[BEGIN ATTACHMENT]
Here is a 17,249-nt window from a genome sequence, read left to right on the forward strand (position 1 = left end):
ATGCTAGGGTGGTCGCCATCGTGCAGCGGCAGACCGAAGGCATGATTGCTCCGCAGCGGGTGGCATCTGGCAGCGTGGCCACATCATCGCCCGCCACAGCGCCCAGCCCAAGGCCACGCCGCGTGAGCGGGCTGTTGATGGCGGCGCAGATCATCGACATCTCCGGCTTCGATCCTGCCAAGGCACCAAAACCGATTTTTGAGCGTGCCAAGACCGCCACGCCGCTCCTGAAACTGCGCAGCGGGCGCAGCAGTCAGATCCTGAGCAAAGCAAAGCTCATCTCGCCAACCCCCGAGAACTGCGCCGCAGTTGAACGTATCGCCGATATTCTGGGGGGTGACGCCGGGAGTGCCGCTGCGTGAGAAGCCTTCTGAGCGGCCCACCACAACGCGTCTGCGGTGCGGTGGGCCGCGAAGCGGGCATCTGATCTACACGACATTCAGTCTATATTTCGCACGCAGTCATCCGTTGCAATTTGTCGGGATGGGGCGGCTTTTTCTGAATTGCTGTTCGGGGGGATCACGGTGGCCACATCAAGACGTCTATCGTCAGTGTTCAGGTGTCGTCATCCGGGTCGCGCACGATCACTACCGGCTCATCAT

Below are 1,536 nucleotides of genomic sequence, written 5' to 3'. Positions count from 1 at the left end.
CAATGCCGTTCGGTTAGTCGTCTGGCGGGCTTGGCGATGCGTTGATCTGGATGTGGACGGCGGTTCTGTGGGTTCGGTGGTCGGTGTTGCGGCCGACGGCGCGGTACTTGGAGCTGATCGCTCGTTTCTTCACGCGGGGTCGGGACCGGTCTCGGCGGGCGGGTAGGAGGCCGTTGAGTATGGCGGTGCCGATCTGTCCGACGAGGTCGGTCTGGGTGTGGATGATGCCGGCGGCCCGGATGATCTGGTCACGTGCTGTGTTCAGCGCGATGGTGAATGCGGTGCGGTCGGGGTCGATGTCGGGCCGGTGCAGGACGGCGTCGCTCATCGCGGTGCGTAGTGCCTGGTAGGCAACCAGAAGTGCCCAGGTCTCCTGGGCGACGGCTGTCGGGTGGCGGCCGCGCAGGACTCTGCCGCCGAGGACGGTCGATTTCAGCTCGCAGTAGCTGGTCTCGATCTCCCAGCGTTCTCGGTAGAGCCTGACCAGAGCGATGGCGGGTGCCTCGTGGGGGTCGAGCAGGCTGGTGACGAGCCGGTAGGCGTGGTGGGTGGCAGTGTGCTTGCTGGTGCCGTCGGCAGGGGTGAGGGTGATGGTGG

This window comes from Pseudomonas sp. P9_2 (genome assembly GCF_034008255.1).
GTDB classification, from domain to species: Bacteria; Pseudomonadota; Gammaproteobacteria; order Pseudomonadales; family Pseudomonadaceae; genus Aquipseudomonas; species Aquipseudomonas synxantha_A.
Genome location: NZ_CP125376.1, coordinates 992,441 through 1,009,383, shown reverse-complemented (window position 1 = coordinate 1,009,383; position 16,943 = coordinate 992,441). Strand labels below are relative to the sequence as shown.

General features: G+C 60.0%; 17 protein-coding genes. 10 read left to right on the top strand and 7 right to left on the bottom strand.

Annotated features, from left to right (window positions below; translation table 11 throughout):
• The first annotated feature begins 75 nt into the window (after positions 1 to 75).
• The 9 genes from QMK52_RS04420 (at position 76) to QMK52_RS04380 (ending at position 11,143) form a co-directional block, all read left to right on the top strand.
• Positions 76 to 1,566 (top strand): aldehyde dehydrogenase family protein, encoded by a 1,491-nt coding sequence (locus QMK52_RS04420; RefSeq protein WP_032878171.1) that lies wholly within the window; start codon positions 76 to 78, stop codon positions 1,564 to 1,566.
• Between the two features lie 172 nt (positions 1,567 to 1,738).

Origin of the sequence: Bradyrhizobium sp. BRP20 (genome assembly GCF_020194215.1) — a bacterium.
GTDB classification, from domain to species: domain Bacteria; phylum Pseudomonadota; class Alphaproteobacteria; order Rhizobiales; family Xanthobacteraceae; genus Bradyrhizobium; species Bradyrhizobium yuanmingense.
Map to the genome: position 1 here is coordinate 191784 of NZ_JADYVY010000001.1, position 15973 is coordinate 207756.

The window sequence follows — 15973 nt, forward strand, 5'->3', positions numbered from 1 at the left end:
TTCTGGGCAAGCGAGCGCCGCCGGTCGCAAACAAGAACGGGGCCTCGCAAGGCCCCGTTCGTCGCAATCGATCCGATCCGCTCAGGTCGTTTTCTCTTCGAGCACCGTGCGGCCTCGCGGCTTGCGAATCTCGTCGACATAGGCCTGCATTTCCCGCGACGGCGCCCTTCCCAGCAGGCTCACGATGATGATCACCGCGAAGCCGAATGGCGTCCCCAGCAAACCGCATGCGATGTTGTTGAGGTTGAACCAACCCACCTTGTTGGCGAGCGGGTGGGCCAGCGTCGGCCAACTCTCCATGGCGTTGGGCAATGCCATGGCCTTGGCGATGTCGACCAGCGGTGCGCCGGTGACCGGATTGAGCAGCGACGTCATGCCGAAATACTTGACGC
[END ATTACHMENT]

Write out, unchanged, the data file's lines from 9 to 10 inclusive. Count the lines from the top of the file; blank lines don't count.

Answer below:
Annotated features, from left to right (window positions below; translation table 11 throughout):
• The first annotated feature begins 75 nt into the window (after positions 1 to 75).